FUKUI, Japan - A Japanese court on Tuesday issued an injunction to prevent the restart of two reactors citing safety concerns, in a blow to Prime Minister Shinzo Abe's push to return to atomic energy four years after the Fukushima crisis.
It is the second court ruling in less than a year against reactors operated by Kansai Electric Power, the country's most nuclear reliant utility before Fukushima.
The ruling is a snub to Japan's beefed up nuclear safety after Fukushima and threatens to set back government plans to restart reactors deemed safe by the atomic regulator.
Kansai's reactors, located on the coast of Fukui prefecture in western Japan, have met basic safety regulations set by Japan's Nuclear Regulatory Agency (NRA) and were expected to be restarted some time this year. "The fact that the court ruled in favour of the injunction after regulators had already given the go-ahead carries weight and will have an impact," said Hiroshi Segi, a former judge who is now critical of the judicial system because he feels it is often reluctant to challenge government policy.
Local residents had sought an injunction against the No. 3 and 4 reactors at Takahama, arguing that restart plans underestimated earthquake risks, failed to meet tougher safety standards and lacked credible evacuation measures.
Safety at the Takahama plant west of Tokyo cannot be assured and the regulator's standards "lack rationality," according to a copy of the ruling obtained by Reuters. "This is a decision that has a decisive impact on nuclear restarts," Yuichi Kaido, a lawyer for the plaintiffs told a group of supporters outside the court, who cheered and waved banners including one saying "The judiciary is still alive".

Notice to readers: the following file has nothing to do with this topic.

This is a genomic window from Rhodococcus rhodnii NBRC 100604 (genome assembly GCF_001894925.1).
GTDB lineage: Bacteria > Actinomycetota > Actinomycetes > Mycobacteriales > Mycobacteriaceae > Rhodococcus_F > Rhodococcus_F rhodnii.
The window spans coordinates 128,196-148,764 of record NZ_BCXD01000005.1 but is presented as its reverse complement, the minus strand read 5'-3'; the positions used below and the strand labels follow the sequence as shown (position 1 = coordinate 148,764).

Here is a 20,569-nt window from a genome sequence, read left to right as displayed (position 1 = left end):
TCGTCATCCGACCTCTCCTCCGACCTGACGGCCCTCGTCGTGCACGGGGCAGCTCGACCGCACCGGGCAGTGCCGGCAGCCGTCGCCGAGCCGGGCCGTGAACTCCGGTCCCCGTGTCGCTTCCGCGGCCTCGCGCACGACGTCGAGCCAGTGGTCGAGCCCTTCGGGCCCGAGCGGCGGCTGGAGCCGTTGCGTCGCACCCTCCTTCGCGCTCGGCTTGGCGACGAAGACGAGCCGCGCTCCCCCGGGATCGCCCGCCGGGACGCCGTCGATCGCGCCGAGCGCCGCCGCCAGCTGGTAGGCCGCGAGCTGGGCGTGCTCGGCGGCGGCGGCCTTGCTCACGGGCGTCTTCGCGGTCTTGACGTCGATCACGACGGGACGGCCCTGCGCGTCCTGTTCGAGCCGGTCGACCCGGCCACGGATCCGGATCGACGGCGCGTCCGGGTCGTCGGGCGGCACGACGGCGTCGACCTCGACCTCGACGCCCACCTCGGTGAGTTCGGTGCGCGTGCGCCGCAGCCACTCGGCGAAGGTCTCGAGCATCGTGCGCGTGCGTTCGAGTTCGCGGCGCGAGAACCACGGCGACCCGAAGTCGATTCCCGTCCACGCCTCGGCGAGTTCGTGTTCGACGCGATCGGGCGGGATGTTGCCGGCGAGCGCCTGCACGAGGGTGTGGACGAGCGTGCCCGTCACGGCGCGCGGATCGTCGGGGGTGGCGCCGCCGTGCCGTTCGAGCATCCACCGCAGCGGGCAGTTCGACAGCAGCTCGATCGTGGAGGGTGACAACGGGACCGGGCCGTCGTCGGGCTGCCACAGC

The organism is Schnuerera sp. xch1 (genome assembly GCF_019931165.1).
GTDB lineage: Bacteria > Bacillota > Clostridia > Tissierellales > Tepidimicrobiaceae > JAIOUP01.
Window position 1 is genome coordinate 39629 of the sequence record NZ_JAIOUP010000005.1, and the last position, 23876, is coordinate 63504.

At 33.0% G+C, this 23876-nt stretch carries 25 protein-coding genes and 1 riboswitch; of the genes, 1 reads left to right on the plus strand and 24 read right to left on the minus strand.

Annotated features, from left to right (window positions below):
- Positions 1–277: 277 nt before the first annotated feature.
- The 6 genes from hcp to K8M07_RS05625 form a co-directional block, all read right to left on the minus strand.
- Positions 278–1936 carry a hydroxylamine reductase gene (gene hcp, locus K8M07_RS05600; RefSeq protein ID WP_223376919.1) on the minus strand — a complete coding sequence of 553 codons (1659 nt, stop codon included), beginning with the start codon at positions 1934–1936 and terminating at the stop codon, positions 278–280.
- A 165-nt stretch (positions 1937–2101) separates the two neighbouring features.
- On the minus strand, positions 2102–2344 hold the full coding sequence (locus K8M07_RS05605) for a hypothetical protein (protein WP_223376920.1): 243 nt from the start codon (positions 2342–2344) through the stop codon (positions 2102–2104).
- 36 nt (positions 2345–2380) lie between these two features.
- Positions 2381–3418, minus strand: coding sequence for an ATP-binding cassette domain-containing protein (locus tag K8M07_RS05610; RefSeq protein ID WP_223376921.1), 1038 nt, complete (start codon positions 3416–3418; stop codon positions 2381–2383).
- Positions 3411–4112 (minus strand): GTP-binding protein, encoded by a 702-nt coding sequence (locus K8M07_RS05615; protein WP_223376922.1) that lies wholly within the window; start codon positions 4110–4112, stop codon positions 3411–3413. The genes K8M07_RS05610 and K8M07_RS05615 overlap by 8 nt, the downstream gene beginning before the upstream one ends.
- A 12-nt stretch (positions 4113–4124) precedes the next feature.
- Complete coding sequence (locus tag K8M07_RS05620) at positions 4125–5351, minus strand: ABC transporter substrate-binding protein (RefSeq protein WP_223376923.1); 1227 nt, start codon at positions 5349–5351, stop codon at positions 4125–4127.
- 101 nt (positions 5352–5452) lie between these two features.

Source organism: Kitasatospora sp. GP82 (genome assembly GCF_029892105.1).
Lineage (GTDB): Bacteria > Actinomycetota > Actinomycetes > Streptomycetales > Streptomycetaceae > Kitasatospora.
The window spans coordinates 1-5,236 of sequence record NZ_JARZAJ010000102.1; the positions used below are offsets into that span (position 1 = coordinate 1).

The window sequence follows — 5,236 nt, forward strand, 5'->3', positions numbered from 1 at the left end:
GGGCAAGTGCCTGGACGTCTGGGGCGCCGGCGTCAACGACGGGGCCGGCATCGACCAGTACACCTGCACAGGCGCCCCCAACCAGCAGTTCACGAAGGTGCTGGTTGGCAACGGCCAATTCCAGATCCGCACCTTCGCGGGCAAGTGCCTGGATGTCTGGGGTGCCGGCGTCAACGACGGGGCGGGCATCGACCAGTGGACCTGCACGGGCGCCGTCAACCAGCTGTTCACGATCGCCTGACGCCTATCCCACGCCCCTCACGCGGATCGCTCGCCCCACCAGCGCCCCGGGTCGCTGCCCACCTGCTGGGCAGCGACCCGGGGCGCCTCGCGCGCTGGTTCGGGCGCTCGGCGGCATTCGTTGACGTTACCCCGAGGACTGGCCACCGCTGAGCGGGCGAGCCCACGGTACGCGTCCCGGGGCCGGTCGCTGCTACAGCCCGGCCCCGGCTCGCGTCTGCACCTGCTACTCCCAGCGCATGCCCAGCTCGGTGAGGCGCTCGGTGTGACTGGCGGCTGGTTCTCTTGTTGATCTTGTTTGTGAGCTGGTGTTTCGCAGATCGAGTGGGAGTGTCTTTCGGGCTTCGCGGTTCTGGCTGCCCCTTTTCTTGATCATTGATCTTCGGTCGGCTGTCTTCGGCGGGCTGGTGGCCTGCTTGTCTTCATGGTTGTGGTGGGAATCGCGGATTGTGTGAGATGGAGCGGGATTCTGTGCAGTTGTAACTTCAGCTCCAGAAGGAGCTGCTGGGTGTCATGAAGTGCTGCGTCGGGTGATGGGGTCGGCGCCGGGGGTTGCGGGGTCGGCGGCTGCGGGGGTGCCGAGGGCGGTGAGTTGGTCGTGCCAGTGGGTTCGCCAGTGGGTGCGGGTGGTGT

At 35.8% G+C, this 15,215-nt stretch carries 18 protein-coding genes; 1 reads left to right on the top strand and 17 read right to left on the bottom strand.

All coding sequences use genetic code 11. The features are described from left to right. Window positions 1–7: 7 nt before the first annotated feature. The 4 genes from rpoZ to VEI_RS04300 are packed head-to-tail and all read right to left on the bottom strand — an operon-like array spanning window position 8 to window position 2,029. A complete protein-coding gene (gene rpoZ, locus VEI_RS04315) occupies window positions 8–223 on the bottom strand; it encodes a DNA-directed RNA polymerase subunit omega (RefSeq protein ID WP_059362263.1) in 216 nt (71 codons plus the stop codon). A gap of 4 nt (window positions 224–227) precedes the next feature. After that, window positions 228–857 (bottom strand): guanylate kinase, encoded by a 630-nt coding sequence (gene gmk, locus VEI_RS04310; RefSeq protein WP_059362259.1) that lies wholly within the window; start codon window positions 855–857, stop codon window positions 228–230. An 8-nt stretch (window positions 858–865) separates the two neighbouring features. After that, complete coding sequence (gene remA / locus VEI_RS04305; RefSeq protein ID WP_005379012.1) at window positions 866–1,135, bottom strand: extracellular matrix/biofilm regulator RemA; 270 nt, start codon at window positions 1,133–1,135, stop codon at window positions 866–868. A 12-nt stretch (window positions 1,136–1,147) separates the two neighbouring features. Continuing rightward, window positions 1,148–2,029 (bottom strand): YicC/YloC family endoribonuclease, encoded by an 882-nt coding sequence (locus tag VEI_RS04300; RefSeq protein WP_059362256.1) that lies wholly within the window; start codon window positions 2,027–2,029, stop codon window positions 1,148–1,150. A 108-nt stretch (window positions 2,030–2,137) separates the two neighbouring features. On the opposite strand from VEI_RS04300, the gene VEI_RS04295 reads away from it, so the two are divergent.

Kansai Electric said it would appeal the decision, but it could mean months, even years of delays and hundreds of millions of dollars in losses for the utility, which is about to report a fourth annual loss since Fukushima.
Japan's top government spokesman said their would be no change in policy. "There is no change to the government position to respect the NRA's decision and continue restarting plants," Yoshihide Suga told reporters.
The head of the Fukui court panel, Hideaki Higuchi, is regarded as a maverick in the conservative judiciary. He ruled against the restart of another Kansai Electric plant in May last year, delivering a scathing critique of the risk management of Japan's nuclear industry.
Legal efforts by Kansai Electric to have Higuchi and the two other judges on the panel removed failed last week.
Judges are now considering injunctions that could halt the restarts and indefinitely extend the countrywide shutdown of Japan's 43 operable reactors.
A ruling on a similar injunction against a Kyushu Electric Power Co plant in southern Japan is scheduled for April 22. Kyushu Electric's Sendai station is "very close" to being approved for restart, an official at the regulator told Reuters last week.
For Abe, resuming nuclear power - which supplied nearly one-third of Japan's electricity pre-Fukushima - is key to lifting the economy out of two decades of anaemic growth.
Kansai Electric forecasts an annual loss of 161 billion yen ($1.33 billion) because of the cost of burning fossil fuels for power generation, bringing losses since Fukushima to 744 billion yen. It said it could not quantify the losses it may incur because of the court decision.
The company serves Japan's second most important economic region, where companies including Panasonic Corp and Sharp Corp are headquartered.